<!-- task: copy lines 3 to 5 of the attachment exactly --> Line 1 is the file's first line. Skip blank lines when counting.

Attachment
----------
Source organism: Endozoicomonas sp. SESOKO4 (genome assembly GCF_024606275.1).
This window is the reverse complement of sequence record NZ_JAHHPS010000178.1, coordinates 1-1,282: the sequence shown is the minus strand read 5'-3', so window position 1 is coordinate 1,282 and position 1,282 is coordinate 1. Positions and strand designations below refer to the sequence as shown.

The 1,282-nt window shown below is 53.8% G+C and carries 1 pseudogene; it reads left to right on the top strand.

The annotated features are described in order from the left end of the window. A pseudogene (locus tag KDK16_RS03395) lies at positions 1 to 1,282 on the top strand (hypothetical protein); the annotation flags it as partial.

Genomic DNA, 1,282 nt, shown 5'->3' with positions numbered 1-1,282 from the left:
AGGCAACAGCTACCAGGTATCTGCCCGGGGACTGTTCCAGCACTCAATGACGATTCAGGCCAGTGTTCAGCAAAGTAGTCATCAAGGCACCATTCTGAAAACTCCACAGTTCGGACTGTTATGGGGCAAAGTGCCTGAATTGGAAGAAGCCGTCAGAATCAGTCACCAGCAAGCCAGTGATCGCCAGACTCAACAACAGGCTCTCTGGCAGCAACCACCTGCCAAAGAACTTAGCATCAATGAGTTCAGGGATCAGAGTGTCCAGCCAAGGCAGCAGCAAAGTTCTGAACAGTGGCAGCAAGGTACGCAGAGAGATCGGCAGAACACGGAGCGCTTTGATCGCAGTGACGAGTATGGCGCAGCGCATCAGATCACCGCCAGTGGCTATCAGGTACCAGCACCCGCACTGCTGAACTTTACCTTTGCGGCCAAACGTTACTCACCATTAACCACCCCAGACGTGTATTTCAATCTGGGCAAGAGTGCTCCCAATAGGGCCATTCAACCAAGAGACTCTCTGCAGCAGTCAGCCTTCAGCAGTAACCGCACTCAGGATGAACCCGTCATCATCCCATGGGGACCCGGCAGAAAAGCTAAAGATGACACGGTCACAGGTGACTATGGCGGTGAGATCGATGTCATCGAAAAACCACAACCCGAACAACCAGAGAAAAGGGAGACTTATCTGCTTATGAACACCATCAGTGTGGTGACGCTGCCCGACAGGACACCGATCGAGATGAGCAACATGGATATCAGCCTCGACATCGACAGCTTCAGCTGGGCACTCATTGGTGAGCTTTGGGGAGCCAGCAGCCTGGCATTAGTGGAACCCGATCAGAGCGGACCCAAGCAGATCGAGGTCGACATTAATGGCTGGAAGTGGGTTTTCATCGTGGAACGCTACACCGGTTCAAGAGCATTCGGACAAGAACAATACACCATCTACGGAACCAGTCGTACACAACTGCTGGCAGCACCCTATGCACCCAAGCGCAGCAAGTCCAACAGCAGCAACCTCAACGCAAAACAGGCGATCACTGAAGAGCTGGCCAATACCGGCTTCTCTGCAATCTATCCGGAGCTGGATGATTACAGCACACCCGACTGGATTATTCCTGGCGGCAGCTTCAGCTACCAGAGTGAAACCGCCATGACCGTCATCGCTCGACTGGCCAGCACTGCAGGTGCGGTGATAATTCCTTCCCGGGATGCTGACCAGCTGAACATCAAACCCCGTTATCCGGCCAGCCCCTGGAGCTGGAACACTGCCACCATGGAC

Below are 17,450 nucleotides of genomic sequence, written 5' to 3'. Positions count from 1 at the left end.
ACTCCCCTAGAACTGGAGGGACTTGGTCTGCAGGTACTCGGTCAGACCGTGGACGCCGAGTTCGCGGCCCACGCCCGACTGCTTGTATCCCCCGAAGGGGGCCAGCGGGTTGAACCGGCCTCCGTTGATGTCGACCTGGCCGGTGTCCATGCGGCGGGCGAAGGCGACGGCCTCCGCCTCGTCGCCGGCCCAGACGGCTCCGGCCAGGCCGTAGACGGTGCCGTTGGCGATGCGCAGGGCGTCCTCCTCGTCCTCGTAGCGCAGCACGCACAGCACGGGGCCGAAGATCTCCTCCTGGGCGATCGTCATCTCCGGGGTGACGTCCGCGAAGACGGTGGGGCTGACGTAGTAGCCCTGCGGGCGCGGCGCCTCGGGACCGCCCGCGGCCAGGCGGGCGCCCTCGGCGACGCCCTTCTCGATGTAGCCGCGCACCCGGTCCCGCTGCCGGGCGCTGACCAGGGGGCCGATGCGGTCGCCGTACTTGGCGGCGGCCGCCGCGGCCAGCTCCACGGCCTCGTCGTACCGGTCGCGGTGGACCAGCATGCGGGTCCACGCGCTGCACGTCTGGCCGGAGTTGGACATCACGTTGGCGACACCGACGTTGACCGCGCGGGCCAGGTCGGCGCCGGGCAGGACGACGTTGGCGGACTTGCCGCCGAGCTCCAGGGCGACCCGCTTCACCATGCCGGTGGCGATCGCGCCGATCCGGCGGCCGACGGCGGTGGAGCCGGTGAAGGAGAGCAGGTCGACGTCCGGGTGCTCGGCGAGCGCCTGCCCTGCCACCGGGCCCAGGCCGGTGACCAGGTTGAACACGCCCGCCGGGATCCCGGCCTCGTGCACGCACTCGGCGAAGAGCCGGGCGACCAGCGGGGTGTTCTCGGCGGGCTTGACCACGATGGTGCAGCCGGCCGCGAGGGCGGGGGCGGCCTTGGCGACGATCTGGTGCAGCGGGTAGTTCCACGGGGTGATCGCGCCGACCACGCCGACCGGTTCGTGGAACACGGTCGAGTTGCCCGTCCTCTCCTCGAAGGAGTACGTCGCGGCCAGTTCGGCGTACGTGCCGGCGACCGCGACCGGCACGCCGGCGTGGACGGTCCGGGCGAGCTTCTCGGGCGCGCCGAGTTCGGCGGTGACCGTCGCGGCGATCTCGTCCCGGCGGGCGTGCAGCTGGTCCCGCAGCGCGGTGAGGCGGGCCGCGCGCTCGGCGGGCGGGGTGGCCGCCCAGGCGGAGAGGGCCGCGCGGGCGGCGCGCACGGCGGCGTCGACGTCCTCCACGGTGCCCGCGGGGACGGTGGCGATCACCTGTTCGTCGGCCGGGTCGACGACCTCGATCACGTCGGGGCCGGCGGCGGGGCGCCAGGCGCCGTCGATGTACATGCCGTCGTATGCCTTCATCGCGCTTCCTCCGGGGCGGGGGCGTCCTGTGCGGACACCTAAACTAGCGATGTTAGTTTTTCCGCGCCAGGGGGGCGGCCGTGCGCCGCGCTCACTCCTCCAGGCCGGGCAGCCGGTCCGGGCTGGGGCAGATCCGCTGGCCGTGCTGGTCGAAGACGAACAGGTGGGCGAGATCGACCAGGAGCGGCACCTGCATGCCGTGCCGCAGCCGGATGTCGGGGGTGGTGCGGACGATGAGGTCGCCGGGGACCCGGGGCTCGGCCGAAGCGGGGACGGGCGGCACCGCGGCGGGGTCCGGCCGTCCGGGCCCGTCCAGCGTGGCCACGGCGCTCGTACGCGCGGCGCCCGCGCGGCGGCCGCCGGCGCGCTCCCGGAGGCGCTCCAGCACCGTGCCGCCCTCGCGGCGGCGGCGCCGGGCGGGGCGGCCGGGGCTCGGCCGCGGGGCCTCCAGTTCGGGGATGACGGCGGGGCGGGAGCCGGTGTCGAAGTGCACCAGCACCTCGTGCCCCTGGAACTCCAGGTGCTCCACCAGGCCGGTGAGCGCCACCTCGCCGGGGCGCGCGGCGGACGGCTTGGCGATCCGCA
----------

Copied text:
The 1,282-nt window shown below is 53.8% G+C and carries 1 pseudogene; it reads left to right on the top strand.

The annotated features are described in order from the left end of the window. A pseudogene (locus tag KDK16_RS03395) lies at positions 1 to 1,282 on the top strand (hypothetical protein); the annotation flags it as partial.

Genomic DNA, 1,282 nt, shown 5'->3' with positions numbered 1-1,282 from the left: